New research indicates that infants who are breastfed have lower levels of cholesterol in later life, and that nursing mothers have a lesser risk of breast cancer.
The study shows that thousands of lives can be saved if all women breastfed their babies exclusively for the recommended six months.
Lower cholesterol levels reduce the risk of developing heart disease in later life.
In order to reach the conclusion, a review of data from over 17,000 adults was conducted by researchers at St George's University of London, and it was found that those who were breastfed exclusively had lower cholesterol than those only fed on formula.
Thought the effect on the individual was relatively small, across the whole population, it was calculated that if everyone were breastfed as babies there were be a 5 per cent reduction in cases of coronary artery disease.
"The paper concludes that initial breastfeeding, particularly when exclusive, is associated with lower blood cholesterol concentrations in later life, compared to initial formula feeding," Telegraph quoted study author Dr Chris Owen, Epidemiologist at St George's, University of London, said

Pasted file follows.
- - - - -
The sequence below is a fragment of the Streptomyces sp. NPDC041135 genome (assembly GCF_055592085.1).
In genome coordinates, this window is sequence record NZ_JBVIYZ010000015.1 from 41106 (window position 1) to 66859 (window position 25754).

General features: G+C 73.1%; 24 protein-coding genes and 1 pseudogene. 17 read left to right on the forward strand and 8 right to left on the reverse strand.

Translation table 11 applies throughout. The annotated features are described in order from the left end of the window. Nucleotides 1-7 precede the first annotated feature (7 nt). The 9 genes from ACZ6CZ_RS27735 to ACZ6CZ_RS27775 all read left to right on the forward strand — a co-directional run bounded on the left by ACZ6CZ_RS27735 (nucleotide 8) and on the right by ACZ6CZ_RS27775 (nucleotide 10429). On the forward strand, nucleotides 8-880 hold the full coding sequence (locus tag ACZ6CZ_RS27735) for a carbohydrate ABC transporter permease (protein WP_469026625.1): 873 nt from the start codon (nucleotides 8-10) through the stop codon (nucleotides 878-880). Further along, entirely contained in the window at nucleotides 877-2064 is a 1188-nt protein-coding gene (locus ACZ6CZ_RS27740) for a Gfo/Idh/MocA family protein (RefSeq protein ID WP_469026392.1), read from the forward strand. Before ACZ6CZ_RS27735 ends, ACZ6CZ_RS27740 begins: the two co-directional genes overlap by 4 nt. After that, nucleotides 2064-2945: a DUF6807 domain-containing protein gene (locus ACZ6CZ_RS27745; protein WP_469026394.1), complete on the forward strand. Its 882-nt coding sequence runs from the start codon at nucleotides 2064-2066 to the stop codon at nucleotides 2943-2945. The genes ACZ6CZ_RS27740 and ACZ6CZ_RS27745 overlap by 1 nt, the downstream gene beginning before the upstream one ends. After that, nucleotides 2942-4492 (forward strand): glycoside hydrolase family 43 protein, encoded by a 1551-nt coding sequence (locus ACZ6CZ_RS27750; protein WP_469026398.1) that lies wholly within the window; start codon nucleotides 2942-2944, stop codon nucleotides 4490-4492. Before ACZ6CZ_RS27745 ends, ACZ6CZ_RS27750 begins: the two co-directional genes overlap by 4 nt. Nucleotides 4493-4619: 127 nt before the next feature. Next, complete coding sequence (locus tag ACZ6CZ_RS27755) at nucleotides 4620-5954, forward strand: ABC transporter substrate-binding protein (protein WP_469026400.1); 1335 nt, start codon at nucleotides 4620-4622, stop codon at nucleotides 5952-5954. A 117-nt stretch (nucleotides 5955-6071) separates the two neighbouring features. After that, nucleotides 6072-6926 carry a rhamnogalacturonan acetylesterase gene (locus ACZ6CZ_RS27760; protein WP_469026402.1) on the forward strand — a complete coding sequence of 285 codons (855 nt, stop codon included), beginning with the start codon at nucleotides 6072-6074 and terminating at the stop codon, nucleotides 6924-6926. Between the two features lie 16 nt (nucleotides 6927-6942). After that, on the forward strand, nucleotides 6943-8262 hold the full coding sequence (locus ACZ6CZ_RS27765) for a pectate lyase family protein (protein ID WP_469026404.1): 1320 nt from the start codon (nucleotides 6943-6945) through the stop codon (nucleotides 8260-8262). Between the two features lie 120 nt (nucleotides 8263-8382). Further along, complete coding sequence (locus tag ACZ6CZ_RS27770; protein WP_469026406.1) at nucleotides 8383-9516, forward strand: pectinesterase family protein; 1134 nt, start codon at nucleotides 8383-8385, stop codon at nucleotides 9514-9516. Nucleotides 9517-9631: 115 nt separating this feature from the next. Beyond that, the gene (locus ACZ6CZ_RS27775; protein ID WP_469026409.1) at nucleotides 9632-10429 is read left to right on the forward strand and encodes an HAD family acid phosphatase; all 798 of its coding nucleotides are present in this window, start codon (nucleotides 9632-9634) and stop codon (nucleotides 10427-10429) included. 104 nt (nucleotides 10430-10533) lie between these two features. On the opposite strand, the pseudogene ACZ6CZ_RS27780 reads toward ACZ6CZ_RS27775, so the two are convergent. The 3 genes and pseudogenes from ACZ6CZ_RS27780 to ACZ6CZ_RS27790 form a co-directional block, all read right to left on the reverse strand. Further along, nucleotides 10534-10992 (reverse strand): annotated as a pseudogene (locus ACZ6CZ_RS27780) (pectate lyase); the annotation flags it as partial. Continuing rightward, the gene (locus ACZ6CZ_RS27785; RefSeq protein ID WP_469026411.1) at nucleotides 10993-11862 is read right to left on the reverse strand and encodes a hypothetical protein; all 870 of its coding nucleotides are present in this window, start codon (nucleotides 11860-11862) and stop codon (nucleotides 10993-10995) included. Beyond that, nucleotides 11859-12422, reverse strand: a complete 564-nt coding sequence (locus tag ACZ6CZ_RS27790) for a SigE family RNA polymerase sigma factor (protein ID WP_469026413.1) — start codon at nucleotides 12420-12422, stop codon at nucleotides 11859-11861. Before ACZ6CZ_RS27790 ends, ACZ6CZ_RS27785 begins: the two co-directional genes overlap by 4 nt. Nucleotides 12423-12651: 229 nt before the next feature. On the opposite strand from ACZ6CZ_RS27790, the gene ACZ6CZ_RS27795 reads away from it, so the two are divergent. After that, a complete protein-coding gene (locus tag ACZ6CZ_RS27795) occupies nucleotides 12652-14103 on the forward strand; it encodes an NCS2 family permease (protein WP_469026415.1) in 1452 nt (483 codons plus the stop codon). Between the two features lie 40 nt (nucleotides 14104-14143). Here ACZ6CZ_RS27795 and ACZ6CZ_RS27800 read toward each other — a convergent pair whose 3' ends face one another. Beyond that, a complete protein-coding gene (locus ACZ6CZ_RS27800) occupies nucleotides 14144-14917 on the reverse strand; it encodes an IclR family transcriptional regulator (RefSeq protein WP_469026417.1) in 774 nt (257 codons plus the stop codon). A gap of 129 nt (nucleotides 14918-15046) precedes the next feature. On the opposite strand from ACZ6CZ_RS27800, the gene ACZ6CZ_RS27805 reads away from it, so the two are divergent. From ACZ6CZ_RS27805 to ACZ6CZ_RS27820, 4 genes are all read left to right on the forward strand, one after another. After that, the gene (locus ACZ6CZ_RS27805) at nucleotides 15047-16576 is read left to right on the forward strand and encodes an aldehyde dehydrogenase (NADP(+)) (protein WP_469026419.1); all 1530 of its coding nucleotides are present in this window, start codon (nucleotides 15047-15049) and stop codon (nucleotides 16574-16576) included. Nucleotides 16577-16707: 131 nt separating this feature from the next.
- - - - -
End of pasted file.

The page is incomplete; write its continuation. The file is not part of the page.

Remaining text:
All women should breastfeed if they can, he said, because of the proven long-term health benefits.
Women who breastfeed have a lower risk of breast cancer and babies are also less likely to be obese, have eczema, and have fewer ear infections.
The study has been published in the American Journal of Clinical Nutrition's (ACJN) August edition.
Dr Owen said: "This study provides further evidence that breast feeding has long-term health benefits. Apart from all its other effects, it appears to lower blood cholesterol in later life.
"The results also suggest that formula feeds should match the context of breast milk as closely as possible - any attempt to reduce the fat content of formula feeds could be counter-productive."